Economics of Bitcoin (3): What happens if the block reward disappears?

Writer: James K Lee

There are many criticisms to bitcoin. Few whales control the supply and demand, slow and limited TPS, insurmountable waste of electricity through PoW, etc. to name the few.

But still, bitcoin controls over 50% of the total market share of cryptocurrency, and it is still considered “the dollar” of cryptocurrency. Bitcoin itself represents the success of blockchain environment. It has the longest running and most stable network, and has limited inflation worries due to limited supply. Still bitcoin is perceived as the ‘gold’ of the cryptocurrency.

Bitcoin’s security and stability is built on PoW. By having miners constantly calculate one-way hash functions, bitcoin networks keep its security and provide block reward and transaction fees to the miners. If one were to attack bitcoin network, he/she would need 51% of the total computing power. But given this enormous mining network and infrastructure, getting that much computing power is near impossible.

Bitcoin system is designed that it the block reward will be halved every few years until it reaches its final stage with zero block reward. Right now, over 82% of potential mintable tokens (21 million) are already mined. Every halving event will result in smaller inflation and exponentially decreasing block rewards.

What happens to bitcoin network if the block reward finally disappears?

Bitcoin miners who keep the transactions safe will only receive transaction fees for keeping the network. As explained in previous articles, transaction fees will have limited upside. Even now, the transaction fees only make up less than 1/100 of the total miner rewards. Zero block reward would not make transaction fees increase to replace it automatically.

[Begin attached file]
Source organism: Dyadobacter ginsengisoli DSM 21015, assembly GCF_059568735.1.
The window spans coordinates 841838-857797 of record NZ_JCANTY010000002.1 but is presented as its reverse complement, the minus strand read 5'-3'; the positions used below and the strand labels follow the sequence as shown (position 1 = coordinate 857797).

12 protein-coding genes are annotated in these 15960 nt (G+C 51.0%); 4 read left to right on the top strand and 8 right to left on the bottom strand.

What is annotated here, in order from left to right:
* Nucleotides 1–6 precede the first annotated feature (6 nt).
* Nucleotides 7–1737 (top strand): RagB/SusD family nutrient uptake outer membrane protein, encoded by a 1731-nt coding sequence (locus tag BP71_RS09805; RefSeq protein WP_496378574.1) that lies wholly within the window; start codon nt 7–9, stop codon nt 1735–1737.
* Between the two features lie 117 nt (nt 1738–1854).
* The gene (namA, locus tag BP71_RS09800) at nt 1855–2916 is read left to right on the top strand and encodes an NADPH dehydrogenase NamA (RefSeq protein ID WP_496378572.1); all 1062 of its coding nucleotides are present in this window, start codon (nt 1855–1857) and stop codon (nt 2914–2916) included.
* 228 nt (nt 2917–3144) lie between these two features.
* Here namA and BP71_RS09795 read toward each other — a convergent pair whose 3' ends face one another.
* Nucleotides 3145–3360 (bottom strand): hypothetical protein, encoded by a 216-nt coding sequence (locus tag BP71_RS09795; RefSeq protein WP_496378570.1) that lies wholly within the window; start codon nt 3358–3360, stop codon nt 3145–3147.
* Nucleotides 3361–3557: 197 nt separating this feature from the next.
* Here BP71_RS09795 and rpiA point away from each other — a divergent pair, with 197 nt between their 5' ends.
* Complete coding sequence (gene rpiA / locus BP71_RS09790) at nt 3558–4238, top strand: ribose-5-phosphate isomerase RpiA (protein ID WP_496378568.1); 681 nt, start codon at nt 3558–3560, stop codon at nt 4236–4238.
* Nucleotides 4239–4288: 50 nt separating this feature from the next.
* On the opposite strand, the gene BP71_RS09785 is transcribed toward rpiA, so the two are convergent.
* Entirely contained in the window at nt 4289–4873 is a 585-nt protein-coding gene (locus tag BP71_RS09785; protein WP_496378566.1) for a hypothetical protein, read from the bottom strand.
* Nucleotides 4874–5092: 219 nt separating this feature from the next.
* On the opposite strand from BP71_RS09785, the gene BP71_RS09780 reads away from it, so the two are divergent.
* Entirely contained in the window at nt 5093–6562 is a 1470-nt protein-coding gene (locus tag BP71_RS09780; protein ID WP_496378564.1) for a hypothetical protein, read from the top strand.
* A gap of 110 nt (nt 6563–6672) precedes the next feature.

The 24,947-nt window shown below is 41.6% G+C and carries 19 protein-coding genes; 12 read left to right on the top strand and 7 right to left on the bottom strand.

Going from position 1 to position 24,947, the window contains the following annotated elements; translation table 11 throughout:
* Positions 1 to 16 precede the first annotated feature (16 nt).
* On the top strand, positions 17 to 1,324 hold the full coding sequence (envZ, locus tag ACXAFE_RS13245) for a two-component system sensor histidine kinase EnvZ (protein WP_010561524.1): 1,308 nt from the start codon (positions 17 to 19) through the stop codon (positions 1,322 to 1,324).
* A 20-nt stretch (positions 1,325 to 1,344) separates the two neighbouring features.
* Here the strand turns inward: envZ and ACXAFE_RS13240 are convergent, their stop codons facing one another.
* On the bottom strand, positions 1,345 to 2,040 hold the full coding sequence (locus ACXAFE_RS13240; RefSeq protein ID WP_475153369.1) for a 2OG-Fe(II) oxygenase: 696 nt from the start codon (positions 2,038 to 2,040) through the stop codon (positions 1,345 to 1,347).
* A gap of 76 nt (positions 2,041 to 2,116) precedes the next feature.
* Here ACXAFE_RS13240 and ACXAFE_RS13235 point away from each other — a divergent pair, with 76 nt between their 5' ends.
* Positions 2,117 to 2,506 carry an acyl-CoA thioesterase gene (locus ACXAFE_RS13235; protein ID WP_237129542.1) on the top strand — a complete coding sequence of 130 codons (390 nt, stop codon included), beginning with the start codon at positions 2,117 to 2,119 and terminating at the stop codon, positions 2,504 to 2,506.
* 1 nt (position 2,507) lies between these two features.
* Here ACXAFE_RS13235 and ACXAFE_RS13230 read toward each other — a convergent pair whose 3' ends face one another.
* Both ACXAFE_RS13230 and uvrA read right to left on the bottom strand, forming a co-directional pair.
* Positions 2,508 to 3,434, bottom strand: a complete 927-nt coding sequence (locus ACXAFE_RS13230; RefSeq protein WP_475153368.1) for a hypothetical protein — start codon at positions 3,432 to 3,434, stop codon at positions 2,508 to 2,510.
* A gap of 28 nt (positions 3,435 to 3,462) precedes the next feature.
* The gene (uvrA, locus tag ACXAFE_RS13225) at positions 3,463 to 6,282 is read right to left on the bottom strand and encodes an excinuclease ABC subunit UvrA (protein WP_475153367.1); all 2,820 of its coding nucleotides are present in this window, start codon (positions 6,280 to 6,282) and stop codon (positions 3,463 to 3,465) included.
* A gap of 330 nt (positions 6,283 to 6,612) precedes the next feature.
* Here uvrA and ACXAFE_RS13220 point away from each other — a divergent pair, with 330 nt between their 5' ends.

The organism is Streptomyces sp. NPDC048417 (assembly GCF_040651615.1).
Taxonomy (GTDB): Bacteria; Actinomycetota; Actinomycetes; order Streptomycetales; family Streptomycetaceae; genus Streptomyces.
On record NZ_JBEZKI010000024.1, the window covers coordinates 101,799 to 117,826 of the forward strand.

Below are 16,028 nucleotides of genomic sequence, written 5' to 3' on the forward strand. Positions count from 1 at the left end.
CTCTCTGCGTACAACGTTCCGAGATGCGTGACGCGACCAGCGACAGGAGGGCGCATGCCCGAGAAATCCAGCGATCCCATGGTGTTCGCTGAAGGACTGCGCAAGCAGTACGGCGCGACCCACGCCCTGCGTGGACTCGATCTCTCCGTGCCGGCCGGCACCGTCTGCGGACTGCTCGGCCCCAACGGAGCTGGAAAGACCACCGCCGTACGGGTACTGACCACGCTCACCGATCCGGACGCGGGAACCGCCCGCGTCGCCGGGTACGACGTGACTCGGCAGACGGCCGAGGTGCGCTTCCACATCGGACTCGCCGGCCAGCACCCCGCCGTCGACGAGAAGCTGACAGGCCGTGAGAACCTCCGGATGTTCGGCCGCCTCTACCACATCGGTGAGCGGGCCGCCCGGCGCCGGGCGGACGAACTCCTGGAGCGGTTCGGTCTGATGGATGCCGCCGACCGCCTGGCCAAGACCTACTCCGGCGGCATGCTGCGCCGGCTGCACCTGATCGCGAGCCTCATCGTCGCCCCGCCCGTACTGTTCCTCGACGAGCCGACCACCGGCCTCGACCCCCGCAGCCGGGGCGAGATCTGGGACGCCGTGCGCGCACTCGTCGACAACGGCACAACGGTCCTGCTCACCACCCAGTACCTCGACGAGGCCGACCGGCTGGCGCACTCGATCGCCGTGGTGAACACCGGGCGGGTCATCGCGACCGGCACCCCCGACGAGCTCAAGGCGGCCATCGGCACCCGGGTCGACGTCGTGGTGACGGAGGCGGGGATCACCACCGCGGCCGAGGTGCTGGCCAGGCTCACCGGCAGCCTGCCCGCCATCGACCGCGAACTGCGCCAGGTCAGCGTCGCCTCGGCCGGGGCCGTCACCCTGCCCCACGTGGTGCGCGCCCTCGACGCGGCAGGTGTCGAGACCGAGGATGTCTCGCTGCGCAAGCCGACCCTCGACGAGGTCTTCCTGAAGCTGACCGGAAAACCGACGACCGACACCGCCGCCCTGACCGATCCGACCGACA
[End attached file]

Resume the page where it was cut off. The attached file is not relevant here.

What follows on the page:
Bitcoin transaction fees will be determined by the demand for bitcoin transfer. Bitcoin transfer demands will grow organically with bitcoin adoption, therefore transaction fees will not likely to skyrocket suddenly with every halving period. Paradoxically, if there are more need for bitcoin transfer than the TPS bitcoin network can handle, then the transaction fees will indeed increase, while losing its utility as a currency due to expensive transaction cost.

Therefore, if the block reward disappears then most of miners will have to shut down its equipment due to limited profitability. And loss of miners will expose bitcoin network to 51% attack. Increasing bitcoin price with limited fees will only increase the attack incentive. Especially big miners with economies of scale will be able to pull this attack easily.

Right now, the largest holders of bitcoins are miners and exchanges. These ‘whales’ might continue unprofitable mining to keep the value and security of the bitcoin. But mining costs electricity and maintenance, and these whales will have to release their holdings to the market. This will cause a cascade of price drop.

Perhaps if bitcoin becomes the ‘digital gold’ and be considered as a reserve currency, then these problems could be overlooked. Gold also requires extra cost on keeping it safe and requires large transaction fees. Bitcoin might become this ‘safe asset’.

But right now, bitcoin is called ‘digital gold’ by enthusiasts because it is ‘limited in supply’, ‘transaction is ironclad secure’, and ‘its economy does not change’. These assumptions will not be held true simultaneously over longer period. Bitcoin might have to keep its block rewards constant or have to go through a hard fork. Current token economy of bitcoin cannot guarantee long-term security. This is the true dilemma for bitcoin going forward.

[1] Blockchain.info data

Disclaimer:

This report originates from and solely prepared by “Fair Square Lab”, and “Skytale investment”

The views and opinions expressed in this report may differ from the company’s opinion.